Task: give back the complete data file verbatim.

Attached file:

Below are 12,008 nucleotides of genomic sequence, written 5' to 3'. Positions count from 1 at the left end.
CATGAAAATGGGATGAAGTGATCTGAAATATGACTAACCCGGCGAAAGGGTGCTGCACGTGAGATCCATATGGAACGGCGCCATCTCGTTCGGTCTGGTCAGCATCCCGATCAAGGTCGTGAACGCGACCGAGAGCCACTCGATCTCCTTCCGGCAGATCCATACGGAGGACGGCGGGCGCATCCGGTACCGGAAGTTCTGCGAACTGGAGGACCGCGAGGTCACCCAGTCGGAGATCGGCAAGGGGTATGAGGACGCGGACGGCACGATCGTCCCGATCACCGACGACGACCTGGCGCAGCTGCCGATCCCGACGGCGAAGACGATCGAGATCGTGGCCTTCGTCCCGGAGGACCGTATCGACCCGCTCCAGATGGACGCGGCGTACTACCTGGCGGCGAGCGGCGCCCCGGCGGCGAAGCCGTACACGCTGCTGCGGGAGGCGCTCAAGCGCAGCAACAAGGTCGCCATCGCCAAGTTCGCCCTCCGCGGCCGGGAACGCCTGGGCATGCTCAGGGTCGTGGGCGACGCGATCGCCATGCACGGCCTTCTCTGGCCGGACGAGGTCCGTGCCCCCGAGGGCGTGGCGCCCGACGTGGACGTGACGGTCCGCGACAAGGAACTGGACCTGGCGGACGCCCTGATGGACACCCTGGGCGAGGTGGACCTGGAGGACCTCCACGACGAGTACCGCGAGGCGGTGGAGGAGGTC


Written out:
Below are 12,008 nucleotides of genomic sequence, written 5' to 3'. Positions count from 1 at the left end.
CATGAAAATGGGATGAAGTGATCTGAAATATGACTAACCCGGCGAAAGGGTGCTGCACGTGAGATCCATATGGAACGGCGCCATCTCGTTCGGTCTGGTCAGCATCCCGATCAAGGTCGTGAACGCGACCGAGAGCCACTCGATCTCCTTCCGGCAGATCCATACGGAGGACGGCGGGCGCATCCGGTACCGGAAGTTCTGCGAACTGGAGGACCGCGAGGTCACCCAGTCGGAGATCGGCAAGGGGTATGAGGACGCGGACGGCACGATCGTCCCGATCACCGACGACGACCTGGCGCAGCTGCCGATCCCGACGGCGAAGACGATCGAGATCGTGGCCTTCGTCCCGGAGGACCGTATCGACCCGCTCCAGATGGACGCGGCGTACTACCTGGCGGCGAGCGGCGCCCCGGCGGCGAAGCCGTACACGCTGCTGCGGGAGGCGCTCAAGCGCAGCAACAAGGTCGCCATCGCCAAGTTCGCCCTCCGCGGCCGGGAACGCCTGGGCATGCTCAGGGTCGTGGGCGACGCGATCGCCATGCACGGCCTTCTCTGGCCGGACGAGGTCCGTGCCCCCGAGGGCGTGGCGCCCGACGTGGACGTGACGGTCCGCGACAAGGAACTGGACCTGGCGGACGCCCTGATGGACACCCTGGGCGAGGTGGACCTGGAGGACCTCCACGACGAGTACCGCGAGGCGGTGGAGGAGGTC